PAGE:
Over winter storage of nitrogen fertilizer

Fertilizer is an investment. You purchase it to increase soil health and yields, and you rely on it to perform well in the field. If you decide to purchase N now and plan on storing it over the winter, there are some things to keep in mind. Ray Dowbenko, Senior Specialist Agronomy for ESN has some suggestions for success.

Storage

“First off,” Dowbenko explains, “Make sure you put cool, dry fertilizer in a cool, dry bin.” If warm fertilizer is put in a cool bin, it creates moisture, which lowers the quality of the fertilizer and can make it hard to use in the spring.”

Moisture uptake is a serious challenge when it comes to storing N. The best way to combat this problem is by using a controlled release fertilizer with a protective coating like ESN SMART NITROGEN. ESN’s polymer coating helps to prevent the N from taking in moisture from the air. Fertilizers without a coating are more prone to moisture intake, which can result in granules caking together and becoming difficult to remove from bins and apply in the springtime.

Depending on your storage situation and fertilizing strategy, you may be looking at storing blends of fertilizer. Though no official research has been done on the topic, farmers and retailers often suggest that when storing fertilizer without a protective coating, mixing a blend that includes 10 to 15 percent ESN can be very beneficial.

“With ESN, storing it as a single-nutrient or as a blend doesn’t matter as much because of its protective polymer coating.” Dowbenko explains, “If you have a blend of ESN and ammonium sulfate and a blend of urea and ammonium sulfate, the ESN blend will likely store much better.”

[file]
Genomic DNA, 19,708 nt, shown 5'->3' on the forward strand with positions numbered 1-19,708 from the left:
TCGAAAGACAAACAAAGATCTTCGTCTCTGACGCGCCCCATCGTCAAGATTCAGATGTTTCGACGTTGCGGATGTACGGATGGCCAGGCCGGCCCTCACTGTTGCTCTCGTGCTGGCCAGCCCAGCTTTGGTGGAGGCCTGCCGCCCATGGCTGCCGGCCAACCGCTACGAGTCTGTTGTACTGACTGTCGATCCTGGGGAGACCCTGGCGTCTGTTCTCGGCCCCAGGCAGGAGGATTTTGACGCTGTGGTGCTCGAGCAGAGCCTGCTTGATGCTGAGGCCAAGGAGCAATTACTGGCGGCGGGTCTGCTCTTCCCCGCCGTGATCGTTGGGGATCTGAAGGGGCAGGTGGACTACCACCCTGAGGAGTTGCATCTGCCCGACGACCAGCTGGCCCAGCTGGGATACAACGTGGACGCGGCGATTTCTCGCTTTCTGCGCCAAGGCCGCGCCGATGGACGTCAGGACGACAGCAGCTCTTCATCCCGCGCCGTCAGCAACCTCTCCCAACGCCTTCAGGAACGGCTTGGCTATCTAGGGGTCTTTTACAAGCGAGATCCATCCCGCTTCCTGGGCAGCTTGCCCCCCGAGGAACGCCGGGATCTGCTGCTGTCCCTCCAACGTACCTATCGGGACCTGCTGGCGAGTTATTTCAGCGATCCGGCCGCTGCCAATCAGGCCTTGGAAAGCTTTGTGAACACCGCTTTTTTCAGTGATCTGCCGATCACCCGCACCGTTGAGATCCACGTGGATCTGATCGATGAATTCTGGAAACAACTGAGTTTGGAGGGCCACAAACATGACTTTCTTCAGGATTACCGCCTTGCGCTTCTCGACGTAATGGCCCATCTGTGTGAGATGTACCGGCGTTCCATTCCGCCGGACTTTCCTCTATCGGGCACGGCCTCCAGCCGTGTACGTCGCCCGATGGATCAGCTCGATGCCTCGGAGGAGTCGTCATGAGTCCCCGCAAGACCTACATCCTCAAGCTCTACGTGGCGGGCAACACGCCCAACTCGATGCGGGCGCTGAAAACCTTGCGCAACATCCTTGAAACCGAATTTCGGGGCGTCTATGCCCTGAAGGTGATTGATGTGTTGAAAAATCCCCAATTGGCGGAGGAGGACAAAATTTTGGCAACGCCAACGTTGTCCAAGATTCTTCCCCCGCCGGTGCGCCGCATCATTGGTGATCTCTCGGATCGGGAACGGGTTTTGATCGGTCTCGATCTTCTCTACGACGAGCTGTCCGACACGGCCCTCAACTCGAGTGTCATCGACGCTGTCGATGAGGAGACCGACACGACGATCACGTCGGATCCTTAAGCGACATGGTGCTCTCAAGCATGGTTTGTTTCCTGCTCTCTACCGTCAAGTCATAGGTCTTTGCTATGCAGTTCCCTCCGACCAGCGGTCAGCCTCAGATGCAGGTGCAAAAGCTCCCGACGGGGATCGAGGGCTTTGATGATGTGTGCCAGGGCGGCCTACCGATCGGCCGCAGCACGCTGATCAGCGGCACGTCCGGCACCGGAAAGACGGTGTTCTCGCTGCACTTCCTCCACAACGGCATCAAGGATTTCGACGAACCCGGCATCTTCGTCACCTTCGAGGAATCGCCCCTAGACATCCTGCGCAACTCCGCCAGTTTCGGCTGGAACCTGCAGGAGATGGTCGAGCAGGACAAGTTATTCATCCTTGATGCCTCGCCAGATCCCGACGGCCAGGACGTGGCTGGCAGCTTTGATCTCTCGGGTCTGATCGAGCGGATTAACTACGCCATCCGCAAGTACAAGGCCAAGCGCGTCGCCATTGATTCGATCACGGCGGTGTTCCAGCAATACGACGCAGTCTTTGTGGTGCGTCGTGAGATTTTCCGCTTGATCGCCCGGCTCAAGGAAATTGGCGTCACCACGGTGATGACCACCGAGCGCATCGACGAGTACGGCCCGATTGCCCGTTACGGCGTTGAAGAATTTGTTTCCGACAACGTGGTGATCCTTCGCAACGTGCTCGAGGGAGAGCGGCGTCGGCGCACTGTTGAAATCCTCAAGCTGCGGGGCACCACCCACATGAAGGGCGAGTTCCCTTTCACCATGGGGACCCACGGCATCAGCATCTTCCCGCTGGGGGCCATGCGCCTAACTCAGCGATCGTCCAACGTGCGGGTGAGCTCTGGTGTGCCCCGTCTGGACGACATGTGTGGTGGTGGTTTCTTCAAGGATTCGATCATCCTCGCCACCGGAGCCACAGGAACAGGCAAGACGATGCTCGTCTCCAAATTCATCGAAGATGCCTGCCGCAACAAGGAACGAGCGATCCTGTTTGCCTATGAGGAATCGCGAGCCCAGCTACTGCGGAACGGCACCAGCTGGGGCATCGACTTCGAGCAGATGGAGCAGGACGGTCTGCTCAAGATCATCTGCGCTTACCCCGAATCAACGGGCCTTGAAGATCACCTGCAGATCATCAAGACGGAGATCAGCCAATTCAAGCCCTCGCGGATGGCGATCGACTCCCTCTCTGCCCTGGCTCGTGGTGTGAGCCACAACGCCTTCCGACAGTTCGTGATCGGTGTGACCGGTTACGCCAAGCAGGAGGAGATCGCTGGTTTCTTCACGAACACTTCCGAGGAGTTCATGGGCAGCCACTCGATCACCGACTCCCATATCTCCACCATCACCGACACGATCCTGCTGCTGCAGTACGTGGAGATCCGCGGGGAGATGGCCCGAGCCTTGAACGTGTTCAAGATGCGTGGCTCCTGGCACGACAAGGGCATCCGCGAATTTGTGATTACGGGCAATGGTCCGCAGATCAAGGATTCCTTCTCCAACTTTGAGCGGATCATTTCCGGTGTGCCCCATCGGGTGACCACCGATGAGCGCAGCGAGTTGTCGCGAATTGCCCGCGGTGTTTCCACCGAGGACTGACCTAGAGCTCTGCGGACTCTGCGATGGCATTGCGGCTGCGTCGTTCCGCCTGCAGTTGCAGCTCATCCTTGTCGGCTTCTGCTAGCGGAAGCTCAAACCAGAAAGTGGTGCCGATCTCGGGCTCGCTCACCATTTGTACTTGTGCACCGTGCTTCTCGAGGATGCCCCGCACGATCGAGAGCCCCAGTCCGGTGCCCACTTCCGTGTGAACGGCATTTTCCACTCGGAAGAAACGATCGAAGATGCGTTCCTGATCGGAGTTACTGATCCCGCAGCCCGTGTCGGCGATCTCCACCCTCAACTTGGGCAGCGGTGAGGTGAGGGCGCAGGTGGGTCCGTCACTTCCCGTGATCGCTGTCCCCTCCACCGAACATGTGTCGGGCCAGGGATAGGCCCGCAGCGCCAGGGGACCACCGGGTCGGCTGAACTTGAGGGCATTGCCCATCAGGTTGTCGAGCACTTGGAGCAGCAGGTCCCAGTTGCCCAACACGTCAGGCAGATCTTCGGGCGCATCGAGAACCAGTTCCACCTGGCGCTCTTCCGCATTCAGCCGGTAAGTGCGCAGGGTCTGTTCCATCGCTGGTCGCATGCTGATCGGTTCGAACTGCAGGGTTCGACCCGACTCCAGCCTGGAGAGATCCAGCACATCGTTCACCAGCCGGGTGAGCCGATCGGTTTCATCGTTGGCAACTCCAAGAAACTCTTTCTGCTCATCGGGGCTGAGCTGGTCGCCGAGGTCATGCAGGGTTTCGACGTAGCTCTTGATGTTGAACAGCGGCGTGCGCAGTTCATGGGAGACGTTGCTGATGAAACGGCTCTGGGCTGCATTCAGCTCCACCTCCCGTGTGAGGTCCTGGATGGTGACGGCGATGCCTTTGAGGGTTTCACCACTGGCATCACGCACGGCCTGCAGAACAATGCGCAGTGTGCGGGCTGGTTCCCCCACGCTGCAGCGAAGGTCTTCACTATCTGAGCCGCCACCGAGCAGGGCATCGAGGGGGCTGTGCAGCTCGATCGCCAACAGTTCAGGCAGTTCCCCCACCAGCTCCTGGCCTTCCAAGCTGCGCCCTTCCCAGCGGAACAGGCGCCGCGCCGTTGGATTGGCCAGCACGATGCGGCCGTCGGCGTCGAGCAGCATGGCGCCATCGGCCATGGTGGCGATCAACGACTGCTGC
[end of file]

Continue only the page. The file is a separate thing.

Handling

In terms of transportation and getting the fertilizer into the bin, Dowbenko suggests running your auger with as full a load as possible because it reduces the chance of abrasion on the granules.

“Make sure you don’t overload your equipment.” He warns, “The angle of incline must be appropriate to your auger, but generally, the steeper the incline, the more likely the product is to get damaged.”

Once the fertilizer is in the bin, try to leave it there for the rest of the season. When it comes to fertilizer, the less you handle and move it, the better. Each time fertilizer is handled, the surface area can increase due to granule abrasion and creation of dust.  An increased amount of surface area means the fertilizer can take in more moisture – similar to how paper towel with small pillows is more effective than one without because surface area increases moisture intake. Some fertilizers are more durable than others. ESN, for example, is significantly more resilient because of its protective polymer coating.

For more on ESN, visit localhost/2020/smartnitrogen.com_multi.

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